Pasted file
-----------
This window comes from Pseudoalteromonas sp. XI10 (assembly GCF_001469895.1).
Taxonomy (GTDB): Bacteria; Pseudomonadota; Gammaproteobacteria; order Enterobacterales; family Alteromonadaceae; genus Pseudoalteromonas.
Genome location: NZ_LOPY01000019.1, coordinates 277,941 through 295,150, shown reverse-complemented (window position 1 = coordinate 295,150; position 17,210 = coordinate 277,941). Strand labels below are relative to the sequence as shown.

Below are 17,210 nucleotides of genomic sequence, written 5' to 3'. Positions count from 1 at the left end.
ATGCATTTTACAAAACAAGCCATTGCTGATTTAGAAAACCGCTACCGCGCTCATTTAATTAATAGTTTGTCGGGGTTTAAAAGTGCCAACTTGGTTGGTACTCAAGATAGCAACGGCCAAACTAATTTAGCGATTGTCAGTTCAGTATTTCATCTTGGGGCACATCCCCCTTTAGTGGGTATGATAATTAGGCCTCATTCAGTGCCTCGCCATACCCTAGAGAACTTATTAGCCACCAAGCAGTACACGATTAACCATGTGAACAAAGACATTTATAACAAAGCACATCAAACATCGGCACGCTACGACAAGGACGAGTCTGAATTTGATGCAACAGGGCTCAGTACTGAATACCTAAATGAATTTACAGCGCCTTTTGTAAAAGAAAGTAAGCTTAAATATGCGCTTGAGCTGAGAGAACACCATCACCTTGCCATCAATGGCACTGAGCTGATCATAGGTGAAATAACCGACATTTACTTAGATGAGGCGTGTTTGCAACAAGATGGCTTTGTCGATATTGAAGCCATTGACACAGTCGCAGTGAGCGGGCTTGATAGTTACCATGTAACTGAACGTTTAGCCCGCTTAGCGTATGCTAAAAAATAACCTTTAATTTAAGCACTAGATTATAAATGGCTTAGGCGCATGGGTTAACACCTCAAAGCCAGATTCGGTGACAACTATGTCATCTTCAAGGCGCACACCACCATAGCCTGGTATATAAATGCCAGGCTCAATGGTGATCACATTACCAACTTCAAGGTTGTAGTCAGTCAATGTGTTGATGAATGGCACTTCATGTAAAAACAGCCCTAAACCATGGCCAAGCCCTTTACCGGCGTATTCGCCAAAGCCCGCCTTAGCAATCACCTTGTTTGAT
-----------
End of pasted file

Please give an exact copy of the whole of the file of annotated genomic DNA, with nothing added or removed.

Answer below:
This window comes from Pseudoalteromonas sp. XI10 (assembly GCF_001469895.1).
Taxonomy (GTDB): Bacteria; Pseudomonadota; Gammaproteobacteria; order Enterobacterales; family Alteromonadaceae; genus Pseudoalteromonas.
Genome location: NZ_LOPY01000019.1, coordinates 277,941 through 295,150, shown reverse-complemented (window position 1 = coordinate 295,150; position 17,210 = coordinate 277,941). Strand labels below are relative to the sequence as shown.

Below are 17,210 nucleotides of genomic sequence, written 5' to 3'. Positions count from 1 at the left end.
ATGCATTTTACAAAACAAGCCATTGCTGATTTAGAAAACCGCTACCGCGCTCATTTAATTAATAGTTTGTCGGGGTTTAAAAGTGCCAACTTGGTTGGTACTCAAGATAGCAACGGCCAAACTAATTTAGCGATTGTCAGTTCAGTATTTCATCTTGGGGCACATCCCCCTTTAGTGGGTATGATAATTAGGCCTCATTCAGTGCCTCGCCATACCCTAGAGAACTTATTAGCCACCAAGCAGTACACGATTAACCATGTGAACAAAGACATTTATAACAAAGCACATCAAACATCGGCACGCTACGACAAGGACGAGTCTGAATTTGATGCAACAGGGCTCAGTACTGAATACCTAAATGAATTTACAGCGCCTTTTGTAAAAGAAAGTAAGCTTAAATATGCGCTTGAGCTGAGAGAACACCATCACCTTGCCATCAATGGCACTGAGCTGATCATAGGTGAAATAACCGACATTTACTTAGATGAGGCGTGTTTGCAACAAGATGGCTTTGTCGATATTGAAGCCATTGACACAGTCGCAGTGAGCGGGCTTGATAGTTACCATGTAACTGAACGTTTAGCCCGCTTAGCGTATGCTAAAAAATAACCTTTAATTTAAGCACTAGATTATAAATGGCTTAGGCGCATGGGTTAACACCTCAAAGCCAGATTCGGTGACAACTATGTCATCTTCAAGGCGCACACCACCATAGCCTGGTATATAAATGCCAGGCTCAATGGTGATCACATTACCAACTTCAAGGTTGTAGTCAGTCAATGTGTTGATGAATGGCACTTCATGTAAAAACAGCCCTAAACCATGGCCAAGCCCTTTACCGGCGTATTCGCCAAAGCCCGCCTTAGCAATCACCTTGTTTGAT